There are large organizations that I know of that don't have an IM installed for employees to coordinate with each other. People use email for work-related matters and since facebook is accessible in many organizations now, people can participate in office gossips there.
jabailo, I completely understand what you're talking about. How frustrating is it? It may be a small thing to get irritated about but most people, at least that I know lol, don't like the idea of repeating themselves especially in the form of writing where it shouldn't be hard for them to see what your input was and simply read it rather than asking for you to write it again (in a sense). It's like, what's the point of having that state your problem box?
dcawrey, I agree, chat definitely has a place. First of all, it's usually quicker to pop off a message to someone than pick up the phone, remember their extention, etc. Plus with chat you can take it with you, especially if you have a laptop or maybe mobile workstation, etc. The phone? Not usually a thing that goes with you unless it's a mobile, haha.
Yeah, IM's can easily be managed if you use the right enterprise software. The thing of it is, people shouldn't be yapping about things they shouldn't be yapping about in the work place... end of story, you know? I get that the idea of being monitored constantly is quite annoying but save the yapping for break or after work. But you know, I'm really a hipocrite because I'm guilty of that yapping myself, haha.
You'd think companies would want chat if they're worried about employees gabbing the day away. Can't they monitor IMs under the same policies and rules that they use for email? Although not sure anyone would want to work at a place that skimmed their IMs, looking for over-zealous usage of the system or too much time spent chatting about non-work topics. Still, if they had to fire someone, IM chats could provide the employer with additional proof that s/he wasn't doing the job, I suppose.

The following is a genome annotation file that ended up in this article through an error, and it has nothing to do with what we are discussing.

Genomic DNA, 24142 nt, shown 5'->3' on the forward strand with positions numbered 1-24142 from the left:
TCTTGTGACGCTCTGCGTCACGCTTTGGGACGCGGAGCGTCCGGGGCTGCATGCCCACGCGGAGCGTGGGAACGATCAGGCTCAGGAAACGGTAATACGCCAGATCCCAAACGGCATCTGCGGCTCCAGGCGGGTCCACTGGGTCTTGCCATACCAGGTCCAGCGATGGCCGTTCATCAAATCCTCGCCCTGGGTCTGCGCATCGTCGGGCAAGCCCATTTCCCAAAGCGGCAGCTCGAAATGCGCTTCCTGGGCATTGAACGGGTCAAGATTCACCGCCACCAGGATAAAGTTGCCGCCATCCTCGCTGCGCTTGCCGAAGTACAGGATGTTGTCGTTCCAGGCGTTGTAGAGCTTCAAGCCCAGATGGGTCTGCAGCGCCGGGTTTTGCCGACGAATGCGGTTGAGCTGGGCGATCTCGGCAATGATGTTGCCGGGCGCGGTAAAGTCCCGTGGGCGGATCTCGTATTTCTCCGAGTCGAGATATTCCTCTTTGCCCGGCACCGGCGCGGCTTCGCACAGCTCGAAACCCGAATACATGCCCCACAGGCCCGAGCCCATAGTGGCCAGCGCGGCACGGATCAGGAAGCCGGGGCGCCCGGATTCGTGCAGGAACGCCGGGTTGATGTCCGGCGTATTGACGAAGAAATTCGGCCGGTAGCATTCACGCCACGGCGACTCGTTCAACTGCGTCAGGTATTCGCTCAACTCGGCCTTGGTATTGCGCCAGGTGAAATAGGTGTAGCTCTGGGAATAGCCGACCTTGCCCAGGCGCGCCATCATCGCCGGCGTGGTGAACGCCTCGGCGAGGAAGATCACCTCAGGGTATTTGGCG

I think chat has a role in work. Now that many of us have grown up with chat, it seems natural that now it would move to the workplace. Indeed, I have used it quite a bit in work environments, but it does depend on the opinions of management as to whether or not it is allowed.
I've seen it be more useful that not, however, and as a result I advocate for it. Just as long as people don't end up chatting their workday away I think it is a great thing to have in the office.
Well, there is still an interaction option for movies- for example, in the middle of the story- randomly chosen seats could say something for some charachters-well, I know it sounds too fituristic but- it might attract additional attention.
By the way, several years ago, I have visited Berkeley Theater where "Wishful Drinking" a play by Carrie Fisher was performed and it was a little bit interactive- someone from the audience had to answer Carrie's phone telling "her mom" that Carrie was busy at the moment- that was pretty interesting, I could say and I think, may be the producers are looking the way -how can they involve audience into the process.
I can foresee interactive movies and definitely a time when the audience determines the outcome -- does the boy get the girl? does the dragon live or die? - but i don't know if IM will be the tool moviemakers use to enable viewers to make those choices or interact with each other. I'd think there'd be more of a social media interface -- although there will be a messagingi element, certainly. Pretty cool, though, because you could conceivably never see the "same" movie again, no matter how many times you plunk down money for a ticket!